There are different Zakat rates for farmers and those with precious resources on their land including:

– 5% on a farmer’s assets where irrigation is funded by the farmer

– 10% on a farmer’s assets where irrigation is handled naturally (by the rain)

– 20% on the amount of precious resource acquired from your property during the year including gold, silver and oil

To take the difficulty out of calculating your Zakat, Orphans in Need have provided an easy to use Zakat Calculator, follow the link below to work out your owed Zakat for 2020.


Common Zakat FAQs

There are many queries regarding Zakat donations and while we have tried to gather the relevant information, some madhabs (Islamic schools of thought) designate different rules and you should speak to your local imam or scholar.

Can I Pay My Zakat in Instalments?

It is acceptable to pay Zakat in instalments, however, Orphans in Need accept Zakat as a single transaction.

Do I Pay Zakat on my Children’s Wealth?

There are two schools of thought, one designates that only Muslims who have gone through puberty are expected to pay Zakat, however, some communities do expect Zakat when a children’s wealth exceeds the Nisab threshold. You should speak to your local scholar to confirm.

Can I Pay Zakat as a Couple?

Zakat is a personal obligation and must be calculated on individual wealth, however, with your spouse’s permission, your combined Zakat can be paid in a single transaction.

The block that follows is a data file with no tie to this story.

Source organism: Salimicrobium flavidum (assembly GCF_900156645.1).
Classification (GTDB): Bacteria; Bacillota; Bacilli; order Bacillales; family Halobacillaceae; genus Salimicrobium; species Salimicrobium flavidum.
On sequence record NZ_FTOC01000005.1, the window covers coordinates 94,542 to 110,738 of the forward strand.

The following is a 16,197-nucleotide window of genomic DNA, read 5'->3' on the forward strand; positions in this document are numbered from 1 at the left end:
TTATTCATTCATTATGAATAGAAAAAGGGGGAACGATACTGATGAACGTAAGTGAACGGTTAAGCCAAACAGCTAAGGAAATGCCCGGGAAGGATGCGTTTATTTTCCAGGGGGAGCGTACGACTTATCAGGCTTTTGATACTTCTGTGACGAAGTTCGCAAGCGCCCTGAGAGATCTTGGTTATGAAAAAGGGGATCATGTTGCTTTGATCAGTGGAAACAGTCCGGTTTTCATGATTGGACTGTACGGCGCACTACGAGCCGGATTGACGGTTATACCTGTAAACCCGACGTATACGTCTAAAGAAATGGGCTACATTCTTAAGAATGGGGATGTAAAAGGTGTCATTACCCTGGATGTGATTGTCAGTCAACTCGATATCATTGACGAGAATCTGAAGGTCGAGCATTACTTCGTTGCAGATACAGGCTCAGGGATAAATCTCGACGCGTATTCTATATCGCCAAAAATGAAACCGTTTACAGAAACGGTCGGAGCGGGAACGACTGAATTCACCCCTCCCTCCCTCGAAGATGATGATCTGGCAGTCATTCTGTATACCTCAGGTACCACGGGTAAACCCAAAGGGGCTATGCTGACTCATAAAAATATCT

I Have Not Held My Wealth for a Full Hawl, Do I Pay Zakat?

The rules of Zakat state that you must pay Zakat when your held wealth exceeds the Nisab threshold at the start and end of the Zakat year. You can pay Zakat in advance but must take into consideration any responsibilities or liabilities that could affect your quality of life.

During the Zakat Year My Wealth Fell Below the Nisab Threshold, Do I Still Pay Zakat?

Officially, your wealth should remain above the threshold limit for Zakat to be due, however, there are schools of thought that believe that your wealth should only be above the Nisab threshold at the beginning of the Zakat year (when your wealth first exceeded the Nisab threshold) and at the end of the Zakat year when payment is due.

I Have Received A Large Sum of Money Before My Zakat is Due, Do I Pay Zakat on This?

Yes, any held wealth in the Zakat year is Zakatable.

I Give Lots of Charity Throughout the Year, Do I Still Need to Pay Zakat?

Yes, your Zakat is still due as it is the intention of paying Zakat that makes it count.

I Haven’t Paid Zakat for Several Years, How Do I Pay What Is Owed?

You should calculate the amount of Zakat due at the end of each Zakat year to the best of your ability and make a payment that incorporates this year’s Zakat amount and any outstanding payment due.